My old pal Benny used to love Sriracha. He called it ‘cock sauce’, as many do, a cheeky take on the rooster logo on the exterior of this particular Asian chilli condiment. Benny used to drizzle cock sauce on everything.
As well as Asian food, he was a master of Mexican cheffery, and he used to whip up fat batches of delicious enchiladas and tacos weekly as part of his rental agreement for crashing on the couch for months on end, smoking pot and watching consecutive episodes of “Queer as Folk”.
The apartment was just off 61st St Woodside, Queens, New York, a loud loud and hectic neighbourhood in a wild city. The apartment was cosy and good food and drink united us.
One time, Benny got himself into a pickle. Or, more precisely, got his pickle into something rough. After a hectic session with a handful of jalapenos, he went off to use the bathroom, neglecting to wash his hands prior to. A great howl bellowed from behind the closed bathroom door, penetrating the apartment, hurtling out the windows to greater Queens; it was heard over the roar of the low-flying regional jets coming in to land at LaGuardia, over the rumble and slice of the 7 Line trains bound for Grand Central. Benny’s crotch had become a jalapeno oil fire.
The house scrambled to put it out. “Milk! Get him some milk,” someone said. Amidst a fridge full of condiments and old Chinese polystyrene containers, there was no milk to be found, just a box of month old soya drink. “That’ll do! Put it in a saucer or a cup!” A mad fossick through the cupboards ensued. No clean saucers in sight. No cups. All there was, deep in the cupboard’s dusty recesses—a lonely, willing martini glass.
Benny’s Mexican cooking session was abandoned that day. He spent it on the couch, his junk draped in a martini glass full of soya beverage, watching “Queer as Folk”, hoping for better times. (No olives required).
Had it have been ‘cocksauce’ instead of jalapeno, few martini glasses would have sufficed in this affair. Benny would have been in hospital. With our old cock sauce-lovin’ mate in mind, this week, we serve up the Sriracha Kewpie Mussel Explosion—for those who like their mussel hot!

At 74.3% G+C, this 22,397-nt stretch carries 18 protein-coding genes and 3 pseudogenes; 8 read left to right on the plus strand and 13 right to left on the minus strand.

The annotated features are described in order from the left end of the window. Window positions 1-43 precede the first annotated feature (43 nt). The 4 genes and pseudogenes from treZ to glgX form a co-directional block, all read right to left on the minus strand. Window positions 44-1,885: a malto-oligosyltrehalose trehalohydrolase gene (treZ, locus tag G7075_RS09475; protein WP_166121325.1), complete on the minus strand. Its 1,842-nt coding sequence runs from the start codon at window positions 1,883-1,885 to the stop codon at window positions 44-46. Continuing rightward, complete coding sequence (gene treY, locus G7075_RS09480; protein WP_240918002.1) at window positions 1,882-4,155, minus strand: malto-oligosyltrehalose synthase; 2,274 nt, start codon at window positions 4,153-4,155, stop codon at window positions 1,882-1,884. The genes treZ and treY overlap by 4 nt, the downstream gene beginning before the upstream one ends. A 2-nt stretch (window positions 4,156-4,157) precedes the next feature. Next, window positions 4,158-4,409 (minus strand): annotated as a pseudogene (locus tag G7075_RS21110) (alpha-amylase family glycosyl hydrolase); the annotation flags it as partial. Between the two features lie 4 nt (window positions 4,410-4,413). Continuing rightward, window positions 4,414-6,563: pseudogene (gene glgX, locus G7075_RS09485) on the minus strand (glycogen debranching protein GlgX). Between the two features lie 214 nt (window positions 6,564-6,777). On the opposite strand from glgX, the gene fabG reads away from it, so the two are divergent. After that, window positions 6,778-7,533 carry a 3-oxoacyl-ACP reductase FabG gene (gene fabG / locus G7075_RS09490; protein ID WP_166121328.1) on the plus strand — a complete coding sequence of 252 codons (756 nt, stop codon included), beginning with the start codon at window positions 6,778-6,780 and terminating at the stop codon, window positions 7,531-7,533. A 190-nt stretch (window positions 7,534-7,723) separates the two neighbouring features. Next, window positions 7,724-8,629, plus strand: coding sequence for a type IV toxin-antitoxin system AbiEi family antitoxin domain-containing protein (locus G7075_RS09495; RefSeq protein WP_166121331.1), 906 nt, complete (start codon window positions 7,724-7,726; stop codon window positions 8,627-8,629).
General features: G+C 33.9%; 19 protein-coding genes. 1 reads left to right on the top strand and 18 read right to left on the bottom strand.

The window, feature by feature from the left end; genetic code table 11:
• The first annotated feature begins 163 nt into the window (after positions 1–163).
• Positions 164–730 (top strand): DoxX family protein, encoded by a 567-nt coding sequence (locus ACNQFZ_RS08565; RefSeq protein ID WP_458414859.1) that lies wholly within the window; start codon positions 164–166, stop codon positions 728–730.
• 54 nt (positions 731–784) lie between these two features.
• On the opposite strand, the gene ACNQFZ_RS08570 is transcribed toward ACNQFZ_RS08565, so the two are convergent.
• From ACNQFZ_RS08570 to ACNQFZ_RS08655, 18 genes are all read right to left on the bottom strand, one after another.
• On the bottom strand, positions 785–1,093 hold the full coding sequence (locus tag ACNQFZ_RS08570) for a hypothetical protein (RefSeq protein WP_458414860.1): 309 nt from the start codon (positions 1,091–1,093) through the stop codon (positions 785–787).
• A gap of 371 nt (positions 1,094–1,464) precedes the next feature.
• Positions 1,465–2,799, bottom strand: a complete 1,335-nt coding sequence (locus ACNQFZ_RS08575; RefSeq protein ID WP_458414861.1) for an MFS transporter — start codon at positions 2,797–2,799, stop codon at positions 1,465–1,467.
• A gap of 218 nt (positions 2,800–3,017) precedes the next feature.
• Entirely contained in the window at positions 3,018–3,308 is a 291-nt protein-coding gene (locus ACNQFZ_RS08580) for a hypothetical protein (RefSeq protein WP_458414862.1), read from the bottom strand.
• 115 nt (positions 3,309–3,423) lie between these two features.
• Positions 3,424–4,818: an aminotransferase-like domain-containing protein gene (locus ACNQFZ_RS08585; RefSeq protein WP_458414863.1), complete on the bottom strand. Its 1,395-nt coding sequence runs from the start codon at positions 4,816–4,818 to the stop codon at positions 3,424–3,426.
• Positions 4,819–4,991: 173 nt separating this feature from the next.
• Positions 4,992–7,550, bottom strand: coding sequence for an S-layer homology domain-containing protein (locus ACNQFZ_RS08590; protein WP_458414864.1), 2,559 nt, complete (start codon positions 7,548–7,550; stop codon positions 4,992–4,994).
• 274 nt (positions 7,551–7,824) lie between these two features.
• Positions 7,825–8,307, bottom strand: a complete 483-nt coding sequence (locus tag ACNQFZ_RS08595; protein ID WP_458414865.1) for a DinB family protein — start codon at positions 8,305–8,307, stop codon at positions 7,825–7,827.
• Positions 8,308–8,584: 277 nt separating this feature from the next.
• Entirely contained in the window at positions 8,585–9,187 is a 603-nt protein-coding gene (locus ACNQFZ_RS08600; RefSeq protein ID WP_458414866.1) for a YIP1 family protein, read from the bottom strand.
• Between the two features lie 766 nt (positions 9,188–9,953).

Here, Sriracha parties with Kewpie Japanese Mayo in a broiled open shell incendiary mussel sensation. Incredibly easy to make, impressive on the eye, you’ll be gobsmacked just how delicious these bad boys are. Oysters what? Fahgeddaboudit! Wrap your mouche around these beauties. (And make doubly sure you wash your hands before touching anything).
Note: Benny was later made to drink the ‘jalapeno soy milk dong martini’ as further punishment. A Queens original, and an instant classic. Coming soon on sh.k (or not).
- 24 Mussels, scrubbed and de-bearded
- 150ml of Kewpie mayonnaise
- 3 Tbls of Sriracha hot sauce
- 2 Spring onions, sliced finely
- 1 Garlic clove, minced
- Toasted sesame seeds for garnish
- Preheat grill or broiler to high (200°C/400°F/Gas Mark 6).
- Mix Kewpie mayonnaise and Sriracha in a small bowl until combined and smooth.
- Heat a pot with approximately 5cm of water and boil. Once boiling, add mussels and cook until their shells open. Remove from heat.
- Open up each mussel, remove and discard one half of their shell. Line a large baking tray with baking paper or aluminium foil and place each mussel in its half shell onto the tray.
- Using a teaspoon, dollop sauce onto each of the mussels, ensuring they're covered completely. Plate the mussels underneath the grill for approximately 10-12 minutes, check frequently as the grill can cook quickly.
- While the mussels are cooking, heat a frying pan to high and lightly fry the spring onion and minced garlic.
- Remove the mussels from the oven (they should be bubbling and golden brown).
- Top with a few of the fried spring onions, a sprinkle of sesame seeds, and serve immediately!